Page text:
Sometimes the truth does not lie "somewhere in between"

Many readers are irritated, including with my reporting on Ukraine. Their suspicion is legitimate. But not every view of the war is equally true.

BY ALICE BOTA, editor for the German weekly Die Zeit. Translated by Charles Kirchofer. Re-posted with the author's permission. The original article appeared in German on March 13, 2015.

A reader named "B." writes in. Complains that the reporting on Ukraine is misleading and false. I’ve been on location over the past few months and have reported on the Maidan (yes, including the right-wing extremists), on Ukrainian volunteer battalions , the shooting down of flight MH-17 , the elections , the war, the victims of Donetsk. His criticism also applies to me, which is why I write back. “What is so misleading?” I ask. What mistakes did I make? After all, I think it is quite possible, even probable, that I made mistakes—everyone makes mistakes. The question is how serious they are and how I can correct them. An error becomes a lie only when it is made intentionally to conceal and deceive.

B. answered in a way that I already know from other angry readers who attempt to express their criticism more precisely: How can I justify saying that Russia is involved in the war in eastern Ukraine? There is no evidence! 

I usually write back in detail. There IS evidence, I write. There are Russian soldiers who return home in coffins from Ukraine and family members who are not allowed to talk about their suffering. There are Russian NGOs like the Committee of Soldiers’ Mothers, who are trying to find out how many of their sons have already died in Ukraine. There are reports such as that of the Armament Research Services, which were able to identify Russian (and other) weapons in eastern Ukraine—never mind the fact that one really has to wonder when, within a few months, a bunch of local insurgents has a more professional army than Ukraine.1  There are Russian intelligence officers such as Igor Girkin, who was involved in the annexation of Crimea and the war in eastern Ukraine and speaks openly about Russian tactics.

The list could go on and on. The only thing missing is an admission by Russian President Vladimir Putin that he is waging war in eastern Ukraine. And for many, it seems, nothing is true that Putin himself has not confirmed. 

But even the word of the Russian President does not always seem to be enough. It’s been months since Putin admitted to having sent his soldiers to Crimea. But only now, after he spoke about it again on Russian television, has this fact really seemed to arrive in Germany.

Just a year ago, the media, especially public broadcasters, were attacked when they said the obvious: that Russian troops were occupying Crimea. Everyone who was there could see it for him/herself and could even ask the soldiers about it. But to say or write that? Insinuations! Prejudices! Lies!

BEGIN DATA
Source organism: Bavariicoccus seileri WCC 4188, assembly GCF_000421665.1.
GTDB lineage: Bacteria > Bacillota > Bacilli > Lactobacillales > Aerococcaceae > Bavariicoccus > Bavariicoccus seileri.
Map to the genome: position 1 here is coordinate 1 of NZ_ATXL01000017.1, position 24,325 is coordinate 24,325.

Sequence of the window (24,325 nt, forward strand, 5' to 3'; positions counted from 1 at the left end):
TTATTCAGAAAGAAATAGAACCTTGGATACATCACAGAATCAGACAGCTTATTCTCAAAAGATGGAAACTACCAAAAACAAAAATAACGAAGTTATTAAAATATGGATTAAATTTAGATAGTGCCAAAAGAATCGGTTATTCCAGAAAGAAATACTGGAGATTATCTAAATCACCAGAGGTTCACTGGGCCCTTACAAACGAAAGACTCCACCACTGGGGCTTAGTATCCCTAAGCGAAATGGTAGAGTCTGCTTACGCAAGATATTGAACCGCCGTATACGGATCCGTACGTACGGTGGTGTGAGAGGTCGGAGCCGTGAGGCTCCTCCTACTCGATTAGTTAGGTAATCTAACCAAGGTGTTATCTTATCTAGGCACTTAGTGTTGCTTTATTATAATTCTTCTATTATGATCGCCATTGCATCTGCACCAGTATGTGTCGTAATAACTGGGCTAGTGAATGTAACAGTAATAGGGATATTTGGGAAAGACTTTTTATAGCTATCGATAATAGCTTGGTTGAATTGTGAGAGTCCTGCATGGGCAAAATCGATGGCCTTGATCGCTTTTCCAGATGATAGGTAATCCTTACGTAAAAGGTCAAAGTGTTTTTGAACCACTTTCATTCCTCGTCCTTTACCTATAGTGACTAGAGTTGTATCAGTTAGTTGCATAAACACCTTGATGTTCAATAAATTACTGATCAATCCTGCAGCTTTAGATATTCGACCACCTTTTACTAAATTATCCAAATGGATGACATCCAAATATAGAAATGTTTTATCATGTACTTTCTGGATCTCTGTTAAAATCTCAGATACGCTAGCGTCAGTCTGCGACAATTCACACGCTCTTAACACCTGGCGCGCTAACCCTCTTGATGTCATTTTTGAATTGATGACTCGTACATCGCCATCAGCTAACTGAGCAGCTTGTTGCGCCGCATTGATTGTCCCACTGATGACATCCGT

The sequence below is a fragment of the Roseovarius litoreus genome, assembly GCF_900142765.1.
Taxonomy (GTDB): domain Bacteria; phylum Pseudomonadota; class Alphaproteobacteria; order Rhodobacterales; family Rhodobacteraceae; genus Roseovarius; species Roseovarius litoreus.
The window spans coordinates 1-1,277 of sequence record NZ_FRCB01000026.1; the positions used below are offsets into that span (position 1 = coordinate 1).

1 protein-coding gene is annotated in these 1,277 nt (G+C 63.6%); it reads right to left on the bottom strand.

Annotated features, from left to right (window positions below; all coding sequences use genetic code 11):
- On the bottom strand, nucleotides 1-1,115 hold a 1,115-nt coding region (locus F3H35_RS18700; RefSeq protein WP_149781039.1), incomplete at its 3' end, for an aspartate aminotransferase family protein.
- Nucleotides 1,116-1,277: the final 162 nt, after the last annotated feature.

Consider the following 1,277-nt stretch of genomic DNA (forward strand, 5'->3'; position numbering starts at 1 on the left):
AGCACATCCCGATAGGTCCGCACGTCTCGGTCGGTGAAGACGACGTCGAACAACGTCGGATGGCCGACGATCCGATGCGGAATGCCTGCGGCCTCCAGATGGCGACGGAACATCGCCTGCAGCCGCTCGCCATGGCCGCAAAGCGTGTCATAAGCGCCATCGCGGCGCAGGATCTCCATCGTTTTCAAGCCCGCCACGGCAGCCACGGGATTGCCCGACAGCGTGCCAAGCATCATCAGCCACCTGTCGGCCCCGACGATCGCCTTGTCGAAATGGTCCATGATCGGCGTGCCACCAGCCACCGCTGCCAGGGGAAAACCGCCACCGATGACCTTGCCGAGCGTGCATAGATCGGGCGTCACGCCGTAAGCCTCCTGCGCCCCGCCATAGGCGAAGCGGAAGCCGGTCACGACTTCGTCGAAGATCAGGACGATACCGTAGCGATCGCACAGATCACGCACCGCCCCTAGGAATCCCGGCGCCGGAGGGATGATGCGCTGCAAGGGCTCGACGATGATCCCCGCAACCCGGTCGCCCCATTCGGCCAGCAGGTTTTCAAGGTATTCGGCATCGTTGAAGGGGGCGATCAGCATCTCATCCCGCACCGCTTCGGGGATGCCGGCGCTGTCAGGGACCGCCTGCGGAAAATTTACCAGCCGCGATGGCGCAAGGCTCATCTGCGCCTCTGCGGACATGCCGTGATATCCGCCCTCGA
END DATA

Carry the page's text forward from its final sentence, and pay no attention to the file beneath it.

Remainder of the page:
The letter from Mr. B. represents a phenomenon, namely, the flight into relativism when it comes to Russian politics. At times, this relativization is fed by the fear that Germany could be drawn into this war; sometimes by distrust of the Americans, sometimes out of hatred for them; sometimes by a perceived historical debt to Russia (which is, paradoxically, rarely seen to be owed the Ukrainians, Belarusians, and Poles); at times by contempt for Europe; and that sometimes simply stems from being unable to cope.

Relativization is a principle of propaganda used by Russian television that has long since extended beyond Russian borders. Everything must appear feasible and even the obvious must seem to be just one variant of many. This is done by scattering many different, contradictory versions of stories (on the shooting of MH-17, it was said that the passengers were already dead, had been killed by the Americans, or that the rocket was intended for Putin) or by repeating false “facts” until they appear correct (for example, that American Blackwater mercenaries are fighting in Ukraine. So far, that is nonsense). Until nothing is true and everything seems possible, as the author Peter Pomerantsev called his book about modern Russia (Nothing is true and everything is possible, 2014).

Pomerantsev, who worked for many years as a TV producer in Russia, describes, among other things, how the Kremlin synthesizes Soviet-style control with western-style entertainment in order to numb society. “The news is the incense with which we praise Putin’s actions and make him president,” Pomarentsev cites Russian TV producers. Pomarentsev shows that TV news in Russia has nothing to do with reality—it is entertainment.

Russian state media make no mistakes, they simply lie. And they do not care when they are caught, as in the story of the child who was allegedly crucified by Ukrainian fascists.

When I respond to letters like that from Mr B., when I engage with his arguments, refute what is wrong, and say what seems to me to be correct, an interesting dialogue often develops. And mostly it becomes apparent that distrust and discomfort are the driving forces: What interests are the Americans pursuing in Ukraine? Isn’t Russia justified in feeling threatened? Haven’t the Europeans also made mistakes?

We can talk about all that and we need to write about it. But the truth, that great, so often abused word, does not always lie somewhere in between. You cannot track it down through relativizing. To broadcast everything to the world, even the worst nonsense, to give everyone a platform to speak without asking who speaks in what function and why--this is not plurality, but the illusion of it.

1. emphasis added


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